Aware of Nye County's close ties to our nation's frontier past, and recognizing that few written sources on local history are available, especially after about 1920, the Nye County Commissioners initiated the Nye County Town History Project (NCTHP). The NCTHP represents an effort to systematically collect and preserve information on the history of Nye County. The centerpiece of the NCTHP is a large set of interviews conducted with individuals who had knowledge of local history. Each interview was recorded, transcribed, and then edited lightly to preserve the language and speech patterns of those interviewed. All oral history interviews have been printed on acid-free paper and bound and archived in Nye County libraries, Special Collections in the James R. Dickinson Library at the University of Nevada, Las Vegas, and at other archival sites located throughout Nevada. The interviews vary in Length and detail, but together they form a never-before-available composite picture of each community's life and development. The collection of interviews for each community can be compared to a bouquet: Each flower in the bouquet is unique—some are large, others are small--yet each adds to the total image. In sum, the interviews provide a composite view of community and county history, revealing the flaw of life and events for a part of Nevada that has heretofore been largely neglected by historians.

            Collection of the oral histories has been accompanied by the assembling of a set of photographs depicting each community's history. These pictures have been obtained from participants in the oral history interviews and other present and past Nye County residents. In all, more than 700 photos have been collected and carefully identified. Complete sets of the photographs have been archived along with the oral histories.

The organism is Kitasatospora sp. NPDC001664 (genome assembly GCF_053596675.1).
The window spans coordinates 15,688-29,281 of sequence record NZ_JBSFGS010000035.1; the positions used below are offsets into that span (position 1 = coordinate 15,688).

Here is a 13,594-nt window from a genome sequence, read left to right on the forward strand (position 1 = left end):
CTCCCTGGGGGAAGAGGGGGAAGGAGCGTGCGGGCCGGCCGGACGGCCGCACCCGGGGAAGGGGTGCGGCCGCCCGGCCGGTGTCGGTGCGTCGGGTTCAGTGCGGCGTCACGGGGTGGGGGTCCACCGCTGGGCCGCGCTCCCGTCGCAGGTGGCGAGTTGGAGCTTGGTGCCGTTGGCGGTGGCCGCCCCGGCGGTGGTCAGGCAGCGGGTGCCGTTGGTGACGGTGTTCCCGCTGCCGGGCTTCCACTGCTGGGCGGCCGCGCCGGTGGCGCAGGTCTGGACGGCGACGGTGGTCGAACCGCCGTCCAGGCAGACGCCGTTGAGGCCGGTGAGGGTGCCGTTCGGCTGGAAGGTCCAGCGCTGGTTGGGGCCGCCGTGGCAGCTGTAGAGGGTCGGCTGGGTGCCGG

On the basis of the oral interviews as well as existing written sources, histories have been prepared for the major communities in Nye County. These histories also have been archived.

            The town history project is one component of a Nye County program to determine the socioeconomic impacts of a federal proposal to build and operate a nuclear waste repository in southcentral Nye County. The repository, which would be located inside a mountain (Yucca Mountain), would be the nation's first, and possibly only, permanent disposal site for high-level radioactive waste. The Nye County Board of County Commissioners initiated the NCTHP in 1987 in order to collect information on the origin, history, traditions, and quality of life of Nye County communities that may be impacted by a repository. If the repository is constructed, it will remain a source of interest for hundreds, possibly thousands, of years to come, and future generations will likely want to know more about the people who once resided near the site. In the event that government policy changes and a high-level nuclear waste repository is not constructed in Nye County, material compiled by the NCTHP will remain for the use and enjoyment of all.




Robert McCracken interviewing Phyllis Bell at her home in Beatty, Nevada November 1, 1987




RM: Phyllis, could you give me your name as it reads on your birth certificate?


PB: It says "Baby Girl." [laughter] No name. [chuckles] I went by the name of Phyllis all my life - Phyllis Ishmael.


RM: And where and when were you born?